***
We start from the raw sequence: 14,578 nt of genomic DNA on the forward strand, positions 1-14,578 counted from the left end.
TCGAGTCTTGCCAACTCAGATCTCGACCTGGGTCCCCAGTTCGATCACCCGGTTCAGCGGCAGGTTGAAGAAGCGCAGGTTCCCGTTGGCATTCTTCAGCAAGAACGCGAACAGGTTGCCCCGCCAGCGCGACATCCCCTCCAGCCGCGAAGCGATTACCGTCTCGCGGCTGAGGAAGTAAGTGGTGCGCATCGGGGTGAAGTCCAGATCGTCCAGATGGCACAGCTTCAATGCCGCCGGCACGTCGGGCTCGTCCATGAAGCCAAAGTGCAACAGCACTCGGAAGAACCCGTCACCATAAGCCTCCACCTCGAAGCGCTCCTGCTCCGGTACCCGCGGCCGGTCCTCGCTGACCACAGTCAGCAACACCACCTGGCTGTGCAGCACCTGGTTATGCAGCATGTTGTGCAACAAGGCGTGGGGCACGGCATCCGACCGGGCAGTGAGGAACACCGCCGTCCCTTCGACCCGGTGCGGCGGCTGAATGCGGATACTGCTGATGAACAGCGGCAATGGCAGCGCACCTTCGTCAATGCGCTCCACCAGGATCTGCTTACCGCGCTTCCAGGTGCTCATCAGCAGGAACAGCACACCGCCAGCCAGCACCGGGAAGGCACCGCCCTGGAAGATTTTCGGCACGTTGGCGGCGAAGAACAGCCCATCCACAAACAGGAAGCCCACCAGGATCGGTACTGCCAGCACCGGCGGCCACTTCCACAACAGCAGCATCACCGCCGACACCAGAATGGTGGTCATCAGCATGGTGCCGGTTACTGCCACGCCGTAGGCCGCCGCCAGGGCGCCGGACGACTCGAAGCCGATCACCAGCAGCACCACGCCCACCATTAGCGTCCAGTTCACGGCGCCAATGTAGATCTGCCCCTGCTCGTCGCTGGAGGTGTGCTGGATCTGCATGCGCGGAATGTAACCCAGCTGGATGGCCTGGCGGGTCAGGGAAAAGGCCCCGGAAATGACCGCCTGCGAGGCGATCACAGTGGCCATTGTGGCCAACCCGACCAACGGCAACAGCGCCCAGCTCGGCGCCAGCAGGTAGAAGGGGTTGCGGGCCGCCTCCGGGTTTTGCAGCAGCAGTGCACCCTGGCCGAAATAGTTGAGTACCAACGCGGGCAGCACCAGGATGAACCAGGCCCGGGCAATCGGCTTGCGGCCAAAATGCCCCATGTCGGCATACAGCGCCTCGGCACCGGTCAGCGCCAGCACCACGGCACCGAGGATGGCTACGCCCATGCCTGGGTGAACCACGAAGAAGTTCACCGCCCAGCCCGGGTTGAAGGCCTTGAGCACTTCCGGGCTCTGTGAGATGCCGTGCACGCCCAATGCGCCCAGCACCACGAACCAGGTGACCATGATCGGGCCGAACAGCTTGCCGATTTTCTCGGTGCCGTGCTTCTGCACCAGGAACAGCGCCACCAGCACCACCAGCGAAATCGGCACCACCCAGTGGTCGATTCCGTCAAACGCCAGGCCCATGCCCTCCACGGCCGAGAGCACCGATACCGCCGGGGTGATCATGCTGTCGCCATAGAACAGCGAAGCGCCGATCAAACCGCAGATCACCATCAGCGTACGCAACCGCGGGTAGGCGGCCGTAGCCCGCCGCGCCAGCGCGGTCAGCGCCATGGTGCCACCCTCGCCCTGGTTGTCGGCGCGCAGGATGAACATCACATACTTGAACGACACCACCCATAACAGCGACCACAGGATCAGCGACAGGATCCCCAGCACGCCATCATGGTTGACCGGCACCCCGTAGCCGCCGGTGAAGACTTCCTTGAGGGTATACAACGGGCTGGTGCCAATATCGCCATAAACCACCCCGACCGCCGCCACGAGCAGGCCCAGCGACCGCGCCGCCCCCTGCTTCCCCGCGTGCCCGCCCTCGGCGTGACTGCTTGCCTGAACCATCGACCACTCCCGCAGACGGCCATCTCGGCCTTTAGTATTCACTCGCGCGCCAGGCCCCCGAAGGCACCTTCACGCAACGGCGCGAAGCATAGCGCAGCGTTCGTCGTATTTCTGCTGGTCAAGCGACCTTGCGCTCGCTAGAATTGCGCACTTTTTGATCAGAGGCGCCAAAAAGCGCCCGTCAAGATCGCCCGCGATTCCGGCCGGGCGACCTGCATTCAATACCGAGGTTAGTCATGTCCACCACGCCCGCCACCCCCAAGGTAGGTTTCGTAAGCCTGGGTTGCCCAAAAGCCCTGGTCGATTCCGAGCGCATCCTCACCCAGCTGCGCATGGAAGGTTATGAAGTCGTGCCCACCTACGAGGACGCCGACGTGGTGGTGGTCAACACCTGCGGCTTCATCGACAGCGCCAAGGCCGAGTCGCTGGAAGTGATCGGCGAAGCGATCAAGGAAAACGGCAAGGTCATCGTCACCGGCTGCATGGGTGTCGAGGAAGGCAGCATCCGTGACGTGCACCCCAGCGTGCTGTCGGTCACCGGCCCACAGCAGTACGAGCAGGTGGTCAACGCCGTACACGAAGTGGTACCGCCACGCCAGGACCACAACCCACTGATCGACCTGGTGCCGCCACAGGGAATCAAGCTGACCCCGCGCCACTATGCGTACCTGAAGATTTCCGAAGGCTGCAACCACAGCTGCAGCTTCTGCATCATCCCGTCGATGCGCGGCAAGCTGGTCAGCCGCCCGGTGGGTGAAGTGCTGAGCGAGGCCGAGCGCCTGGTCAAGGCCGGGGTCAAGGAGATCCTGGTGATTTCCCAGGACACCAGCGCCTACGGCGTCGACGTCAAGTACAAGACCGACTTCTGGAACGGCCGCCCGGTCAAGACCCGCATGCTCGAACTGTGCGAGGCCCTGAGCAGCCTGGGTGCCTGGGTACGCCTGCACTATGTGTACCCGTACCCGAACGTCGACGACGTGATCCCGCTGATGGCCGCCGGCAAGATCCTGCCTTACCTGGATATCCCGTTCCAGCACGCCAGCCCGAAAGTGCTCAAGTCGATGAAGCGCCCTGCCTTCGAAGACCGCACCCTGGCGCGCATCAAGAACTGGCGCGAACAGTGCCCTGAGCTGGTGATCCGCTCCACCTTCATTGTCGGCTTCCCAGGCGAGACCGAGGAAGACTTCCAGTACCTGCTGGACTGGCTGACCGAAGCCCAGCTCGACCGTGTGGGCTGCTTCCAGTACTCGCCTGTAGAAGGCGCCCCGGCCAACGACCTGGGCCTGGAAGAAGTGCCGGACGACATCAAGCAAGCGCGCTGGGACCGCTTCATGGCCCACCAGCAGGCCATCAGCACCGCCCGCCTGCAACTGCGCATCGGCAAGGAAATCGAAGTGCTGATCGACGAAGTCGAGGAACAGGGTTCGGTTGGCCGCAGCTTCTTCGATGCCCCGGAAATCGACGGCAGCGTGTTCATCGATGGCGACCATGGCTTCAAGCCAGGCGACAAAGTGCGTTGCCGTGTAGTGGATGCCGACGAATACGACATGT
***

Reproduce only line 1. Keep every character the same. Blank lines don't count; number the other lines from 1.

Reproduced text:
We start from the raw sequence: 14,578 nt of genomic DNA on the forward strand, positions 1-14,578 counted from the left end.